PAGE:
It really was not very many years ago that fully functional, humanoid, technologically adept robots were the stuff of total science fiction.
Now the technology is so closely within reach that we're talking multiple revolutions in a matter of years, not decades.
Human-shaped robots with dexterous hands will be staffing warehouses and retail stores, tending to the elderly and performing household chores within a decade or so, according to a Silicon Valley startup working toward that vision. ...
Demographic trends — such as a persistent labor shortage and the growing elder care crisis — make fully-functioning, AI-driven humanoid robots look tantalizingly appealing.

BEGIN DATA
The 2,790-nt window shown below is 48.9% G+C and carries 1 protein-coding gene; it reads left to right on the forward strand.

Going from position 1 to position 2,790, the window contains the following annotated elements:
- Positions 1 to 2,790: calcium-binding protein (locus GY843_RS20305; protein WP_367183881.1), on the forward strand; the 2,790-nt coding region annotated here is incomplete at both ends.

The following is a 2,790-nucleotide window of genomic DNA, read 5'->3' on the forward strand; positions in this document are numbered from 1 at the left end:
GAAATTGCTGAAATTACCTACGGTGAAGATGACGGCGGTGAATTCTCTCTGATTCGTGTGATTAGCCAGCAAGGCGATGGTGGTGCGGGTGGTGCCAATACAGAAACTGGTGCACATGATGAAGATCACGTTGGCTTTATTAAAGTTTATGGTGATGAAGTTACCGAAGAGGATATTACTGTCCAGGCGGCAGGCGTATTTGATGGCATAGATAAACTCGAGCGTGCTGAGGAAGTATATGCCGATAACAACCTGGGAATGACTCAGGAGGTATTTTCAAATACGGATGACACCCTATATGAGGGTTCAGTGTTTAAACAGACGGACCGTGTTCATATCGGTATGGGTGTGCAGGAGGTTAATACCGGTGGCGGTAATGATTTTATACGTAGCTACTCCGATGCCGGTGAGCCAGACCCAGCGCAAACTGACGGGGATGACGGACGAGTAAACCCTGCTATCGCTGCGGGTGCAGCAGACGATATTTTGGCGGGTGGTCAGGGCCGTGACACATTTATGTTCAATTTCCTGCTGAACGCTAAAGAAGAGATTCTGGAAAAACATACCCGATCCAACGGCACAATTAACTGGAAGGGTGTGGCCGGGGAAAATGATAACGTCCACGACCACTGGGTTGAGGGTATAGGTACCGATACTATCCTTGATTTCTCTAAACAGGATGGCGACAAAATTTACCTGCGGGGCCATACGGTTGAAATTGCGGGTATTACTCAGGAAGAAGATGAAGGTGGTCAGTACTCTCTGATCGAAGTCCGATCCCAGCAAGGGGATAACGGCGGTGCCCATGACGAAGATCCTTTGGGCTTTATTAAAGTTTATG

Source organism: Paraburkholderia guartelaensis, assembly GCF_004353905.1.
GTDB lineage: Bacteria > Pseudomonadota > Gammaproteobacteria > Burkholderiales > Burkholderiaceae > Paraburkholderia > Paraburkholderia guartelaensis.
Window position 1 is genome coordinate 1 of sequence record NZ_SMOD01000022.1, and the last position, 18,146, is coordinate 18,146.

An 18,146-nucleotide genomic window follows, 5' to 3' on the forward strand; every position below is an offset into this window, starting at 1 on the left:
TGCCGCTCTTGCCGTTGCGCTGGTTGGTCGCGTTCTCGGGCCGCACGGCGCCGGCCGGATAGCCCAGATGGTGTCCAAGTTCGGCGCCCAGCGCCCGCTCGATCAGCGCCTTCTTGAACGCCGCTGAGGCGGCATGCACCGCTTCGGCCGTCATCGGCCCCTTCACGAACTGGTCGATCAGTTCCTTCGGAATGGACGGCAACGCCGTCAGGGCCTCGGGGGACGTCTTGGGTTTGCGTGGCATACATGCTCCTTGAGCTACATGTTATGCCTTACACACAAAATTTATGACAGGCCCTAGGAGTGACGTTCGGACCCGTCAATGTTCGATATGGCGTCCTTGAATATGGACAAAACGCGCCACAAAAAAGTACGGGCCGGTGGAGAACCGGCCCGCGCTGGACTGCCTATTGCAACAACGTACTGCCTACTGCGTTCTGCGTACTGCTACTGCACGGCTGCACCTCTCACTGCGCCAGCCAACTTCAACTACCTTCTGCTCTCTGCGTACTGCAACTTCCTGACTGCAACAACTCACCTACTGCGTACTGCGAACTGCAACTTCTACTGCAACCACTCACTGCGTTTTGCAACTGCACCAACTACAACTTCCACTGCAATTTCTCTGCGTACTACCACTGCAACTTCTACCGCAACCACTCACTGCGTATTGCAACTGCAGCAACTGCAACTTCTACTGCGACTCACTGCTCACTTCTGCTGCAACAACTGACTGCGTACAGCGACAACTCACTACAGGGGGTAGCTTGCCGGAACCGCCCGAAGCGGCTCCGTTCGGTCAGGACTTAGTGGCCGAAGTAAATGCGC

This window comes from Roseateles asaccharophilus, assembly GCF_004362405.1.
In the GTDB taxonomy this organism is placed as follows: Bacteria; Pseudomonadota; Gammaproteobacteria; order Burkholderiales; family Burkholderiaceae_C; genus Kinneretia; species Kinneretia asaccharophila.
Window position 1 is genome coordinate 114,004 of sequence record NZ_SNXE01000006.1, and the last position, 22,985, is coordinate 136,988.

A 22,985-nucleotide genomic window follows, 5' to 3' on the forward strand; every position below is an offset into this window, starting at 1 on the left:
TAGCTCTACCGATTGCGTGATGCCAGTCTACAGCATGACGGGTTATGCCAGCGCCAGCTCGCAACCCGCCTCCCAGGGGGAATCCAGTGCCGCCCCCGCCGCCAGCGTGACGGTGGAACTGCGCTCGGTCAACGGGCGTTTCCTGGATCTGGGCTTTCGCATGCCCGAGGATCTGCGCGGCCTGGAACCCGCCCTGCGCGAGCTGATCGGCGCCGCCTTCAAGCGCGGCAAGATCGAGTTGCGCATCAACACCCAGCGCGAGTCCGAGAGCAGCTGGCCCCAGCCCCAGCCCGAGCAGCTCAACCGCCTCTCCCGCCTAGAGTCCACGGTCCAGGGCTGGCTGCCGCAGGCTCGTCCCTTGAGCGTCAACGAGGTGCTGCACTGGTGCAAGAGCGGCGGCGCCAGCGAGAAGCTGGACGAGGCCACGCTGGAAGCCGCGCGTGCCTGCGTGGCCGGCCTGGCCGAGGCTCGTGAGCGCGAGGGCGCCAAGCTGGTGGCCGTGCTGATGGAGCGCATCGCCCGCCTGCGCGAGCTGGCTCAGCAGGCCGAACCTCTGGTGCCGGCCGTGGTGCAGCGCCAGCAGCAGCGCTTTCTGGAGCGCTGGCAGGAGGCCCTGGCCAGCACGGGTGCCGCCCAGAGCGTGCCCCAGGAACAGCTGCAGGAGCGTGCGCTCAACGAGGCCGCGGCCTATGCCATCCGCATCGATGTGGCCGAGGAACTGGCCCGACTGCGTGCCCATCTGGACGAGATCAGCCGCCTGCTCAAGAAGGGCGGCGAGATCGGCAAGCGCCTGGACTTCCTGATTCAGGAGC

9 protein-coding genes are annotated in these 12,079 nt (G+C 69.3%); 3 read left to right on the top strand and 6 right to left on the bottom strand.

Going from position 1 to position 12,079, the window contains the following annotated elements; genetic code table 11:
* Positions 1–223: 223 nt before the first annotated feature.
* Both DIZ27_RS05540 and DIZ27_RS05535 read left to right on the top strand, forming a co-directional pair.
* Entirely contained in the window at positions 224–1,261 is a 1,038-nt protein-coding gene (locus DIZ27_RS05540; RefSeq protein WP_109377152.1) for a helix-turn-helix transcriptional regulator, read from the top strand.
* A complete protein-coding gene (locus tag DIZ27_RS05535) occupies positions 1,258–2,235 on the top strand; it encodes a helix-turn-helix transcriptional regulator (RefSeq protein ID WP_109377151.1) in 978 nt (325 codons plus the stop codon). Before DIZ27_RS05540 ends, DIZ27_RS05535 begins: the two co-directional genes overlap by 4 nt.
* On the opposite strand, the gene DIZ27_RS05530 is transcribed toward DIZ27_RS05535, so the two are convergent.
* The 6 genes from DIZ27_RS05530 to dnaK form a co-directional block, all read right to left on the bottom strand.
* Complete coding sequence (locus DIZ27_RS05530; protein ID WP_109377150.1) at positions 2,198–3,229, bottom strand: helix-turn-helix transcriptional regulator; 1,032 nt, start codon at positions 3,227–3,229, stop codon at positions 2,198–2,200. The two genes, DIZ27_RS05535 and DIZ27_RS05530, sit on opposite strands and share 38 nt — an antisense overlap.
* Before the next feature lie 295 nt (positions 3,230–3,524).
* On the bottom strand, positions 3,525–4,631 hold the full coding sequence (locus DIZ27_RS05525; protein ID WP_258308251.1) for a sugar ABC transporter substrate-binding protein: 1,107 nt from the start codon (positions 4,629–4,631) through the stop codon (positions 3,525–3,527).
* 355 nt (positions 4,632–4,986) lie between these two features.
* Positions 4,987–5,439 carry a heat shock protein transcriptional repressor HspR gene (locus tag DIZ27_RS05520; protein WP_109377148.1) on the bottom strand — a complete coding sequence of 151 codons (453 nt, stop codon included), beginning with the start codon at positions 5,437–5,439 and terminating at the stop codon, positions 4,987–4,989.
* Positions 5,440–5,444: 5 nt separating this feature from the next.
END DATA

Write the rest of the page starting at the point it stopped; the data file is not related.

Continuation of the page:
Look, to be blunt: It's not like this is unalloyed good news. Yes, we have a "persistent labor shortage." I'm not so sure the solution is to replace human laborers with robots. But maybe it is?
And sure, there are issues with ensuring that America's aging population has enough care as the older generations continue to get older and older. But the idea of putting a bunch of robots in charge of caring for our elders — replacing precious human contact with that of artificial intelligence — well, I'm not so sure I like that.
Still. The robots are coming:
A heavy-hitting startup called Figure, which just emerged from stealth mode, is building a prototype of a humanoid robot that the company says will eventually be able to walk, climb stairs, open doors, use tools and lift boxes — perhaps even make dinner.
According to Figure:
Robots that can think, learn, reason, and interact with their environments will eventually be capable of performing tasks better than humans.
They're not being shy about it:
Check out the company's "Master Plan," or just read the tl:dr version: